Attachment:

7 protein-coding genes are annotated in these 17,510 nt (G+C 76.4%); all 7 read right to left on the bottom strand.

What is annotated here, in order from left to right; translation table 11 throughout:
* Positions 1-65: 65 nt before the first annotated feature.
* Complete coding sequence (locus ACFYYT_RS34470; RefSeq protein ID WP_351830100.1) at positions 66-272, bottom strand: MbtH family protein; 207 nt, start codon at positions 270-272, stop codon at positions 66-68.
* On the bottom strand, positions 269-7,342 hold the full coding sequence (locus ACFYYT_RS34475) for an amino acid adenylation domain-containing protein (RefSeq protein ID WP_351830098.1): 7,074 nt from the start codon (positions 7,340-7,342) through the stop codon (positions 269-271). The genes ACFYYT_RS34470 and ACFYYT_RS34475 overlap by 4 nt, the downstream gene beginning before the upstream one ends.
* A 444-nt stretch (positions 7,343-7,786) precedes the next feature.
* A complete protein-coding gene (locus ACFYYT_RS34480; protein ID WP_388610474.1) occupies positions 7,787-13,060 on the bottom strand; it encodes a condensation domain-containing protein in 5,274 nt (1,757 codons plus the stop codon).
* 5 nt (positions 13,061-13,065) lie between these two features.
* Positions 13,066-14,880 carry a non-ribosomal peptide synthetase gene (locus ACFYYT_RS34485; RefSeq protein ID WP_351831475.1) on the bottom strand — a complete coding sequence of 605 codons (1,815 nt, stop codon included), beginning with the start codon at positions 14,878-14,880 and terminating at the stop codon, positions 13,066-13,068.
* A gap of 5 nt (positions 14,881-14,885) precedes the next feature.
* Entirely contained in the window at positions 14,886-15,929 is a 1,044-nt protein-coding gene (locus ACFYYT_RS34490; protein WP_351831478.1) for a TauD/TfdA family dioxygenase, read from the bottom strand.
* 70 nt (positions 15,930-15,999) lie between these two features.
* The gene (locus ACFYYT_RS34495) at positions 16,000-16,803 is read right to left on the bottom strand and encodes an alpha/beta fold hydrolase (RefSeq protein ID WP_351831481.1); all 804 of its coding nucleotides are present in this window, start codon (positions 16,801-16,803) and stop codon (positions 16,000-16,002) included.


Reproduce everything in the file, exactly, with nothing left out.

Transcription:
7 protein-coding genes are annotated in these 17,510 nt (G+C 76.4%); all 7 read right to left on the bottom strand.

What is annotated here, in order from left to right; translation table 11 throughout:
* Positions 1-65: 65 nt before the first annotated feature.
* Complete coding sequence (locus ACFYYT_RS34470; RefSeq protein ID WP_351830100.1) at positions 66-272, bottom strand: MbtH family protein; 207 nt, start codon at positions 270-272, stop codon at positions 66-68.
* On the bottom strand, positions 269-7,342 hold the full coding sequence (locus ACFYYT_RS34475) for an amino acid adenylation domain-containing protein (RefSeq protein ID WP_351830098.1): 7,074 nt from the start codon (positions 7,340-7,342) through the stop codon (positions 269-271). The genes ACFYYT_RS34470 and ACFYYT_RS34475 overlap by 4 nt, the downstream gene beginning before the upstream one ends.
* A 444-nt stretch (positions 7,343-7,786) precedes the next feature.
* A complete protein-coding gene (locus ACFYYT_RS34480; protein ID WP_388610474.1) occupies positions 7,787-13,060 on the bottom strand; it encodes a condensation domain-containing protein in 5,274 nt (1,757 codons plus the stop codon).
* 5 nt (positions 13,061-13,065) lie between these two features.
* Positions 13,066-14,880 carry a non-ribosomal peptide synthetase gene (locus ACFYYT_RS34485; RefSeq protein ID WP_351831475.1) on the bottom strand — a complete coding sequence of 605 codons (1,815 nt, stop codon included), beginning with the start codon at positions 14,878-14,880 and terminating at the stop codon, positions 13,066-13,068.
* A gap of 5 nt (positions 14,881-14,885) precedes the next feature.
* Entirely contained in the window at positions 14,886-15,929 is a 1,044-nt protein-coding gene (locus ACFYYT_RS34490; protein WP_351831478.1) for a TauD/TfdA family dioxygenase, read from the bottom strand.
* 70 nt (positions 15,930-15,999) lie between these two features.
* The gene (locus ACFYYT_RS34495) at positions 16,000-16,803 is read right to left on the bottom strand and encodes an alpha/beta fold hydrolase (RefSeq protein ID WP_351831481.1); all 804 of its coding nucleotides are present in this window, start codon (positions 16,801-16,803) and stop codon (positions 16,000-16,002) included.